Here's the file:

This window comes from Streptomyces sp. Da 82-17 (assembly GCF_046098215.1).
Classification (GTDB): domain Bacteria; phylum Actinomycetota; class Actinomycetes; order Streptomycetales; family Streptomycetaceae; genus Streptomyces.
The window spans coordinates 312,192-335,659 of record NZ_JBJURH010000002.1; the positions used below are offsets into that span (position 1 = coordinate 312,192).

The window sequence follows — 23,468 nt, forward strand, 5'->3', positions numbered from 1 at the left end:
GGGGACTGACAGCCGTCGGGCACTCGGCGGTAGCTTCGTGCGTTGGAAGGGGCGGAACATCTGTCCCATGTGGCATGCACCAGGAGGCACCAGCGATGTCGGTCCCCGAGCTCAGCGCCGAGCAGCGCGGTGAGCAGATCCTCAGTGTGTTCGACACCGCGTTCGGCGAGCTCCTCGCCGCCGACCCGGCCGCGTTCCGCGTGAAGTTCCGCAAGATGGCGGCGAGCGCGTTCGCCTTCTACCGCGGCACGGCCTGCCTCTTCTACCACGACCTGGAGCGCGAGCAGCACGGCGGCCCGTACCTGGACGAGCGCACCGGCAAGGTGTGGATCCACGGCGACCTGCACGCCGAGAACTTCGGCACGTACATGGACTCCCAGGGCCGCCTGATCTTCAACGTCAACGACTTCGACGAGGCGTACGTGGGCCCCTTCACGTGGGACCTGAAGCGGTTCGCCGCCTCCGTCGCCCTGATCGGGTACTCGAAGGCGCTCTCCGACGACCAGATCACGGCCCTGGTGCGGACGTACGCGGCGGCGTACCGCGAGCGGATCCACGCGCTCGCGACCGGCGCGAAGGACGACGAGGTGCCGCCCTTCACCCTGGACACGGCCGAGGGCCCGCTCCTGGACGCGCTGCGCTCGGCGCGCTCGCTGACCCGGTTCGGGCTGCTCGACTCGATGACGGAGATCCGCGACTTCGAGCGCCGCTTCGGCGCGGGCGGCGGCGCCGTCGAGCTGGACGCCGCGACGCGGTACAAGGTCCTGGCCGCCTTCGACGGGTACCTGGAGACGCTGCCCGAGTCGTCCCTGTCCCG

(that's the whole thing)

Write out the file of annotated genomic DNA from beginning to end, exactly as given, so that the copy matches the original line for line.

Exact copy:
This window comes from Streptomyces sp. Da 82-17 (assembly GCF_046098215.1).
Classification (GTDB): domain Bacteria; phylum Actinomycetota; class Actinomycetes; order Streptomycetales; family Streptomycetaceae; genus Streptomyces.
The window spans coordinates 312,192-335,659 of record NZ_JBJURH010000002.1; the positions used below are offsets into that span (position 1 = coordinate 312,192).

The window sequence follows — 23,468 nt, forward strand, 5'->3', positions numbered from 1 at the left end:
GGGGACTGACAGCCGTCGGGCACTCGGCGGTAGCTTCGTGCGTTGGAAGGGGCGGAACATCTGTCCCATGTGGCATGCACCAGGAGGCACCAGCGATGTCGGTCCCCGAGCTCAGCGCCGAGCAGCGCGGTGAGCAGATCCTCAGTGTGTTCGACACCGCGTTCGGCGAGCTCCTCGCCGCCGACCCGGCCGCGTTCCGCGTGAAGTTCCGCAAGATGGCGGCGAGCGCGTTCGCCTTCTACCGCGGCACGGCCTGCCTCTTCTACCACGACCTGGAGCGCGAGCAGCACGGCGGCCCGTACCTGGACGAGCGCACCGGCAAGGTGTGGATCCACGGCGACCTGCACGCCGAGAACTTCGGCACGTACATGGACTCCCAGGGCCGCCTGATCTTCAACGTCAACGACTTCGACGAGGCGTACGTGGGCCCCTTCACGTGGGACCTGAAGCGGTTCGCCGCCTCCGTCGCCCTGATCGGGTACTCGAAGGCGCTCTCCGACGACCAGATCACGGCCCTGGTGCGGACGTACGCGGCGGCGTACCGCGAGCGGATCCACGCGCTCGCGACCGGCGCGAAGGACGACGAGGTGCCGCCCTTCACCCTGGACACGGCCGAGGGCCCGCTCCTGGACGCGCTGCGCTCGGCGCGCTCGCTGACCCGGTTCGGGCTGCTCGACTCGATGACGGAGATCCGCGACTTCGAGCGCCGCTTCGGCGCGGGCGGCGGCGCCGTCGAGCTGGACGCCGCGACGCGGTACAAGGTCCTGGCCGCCTTCGACGGGTACCTGGAGACGCTGCCCGAGTCGTCCCTGTCCCG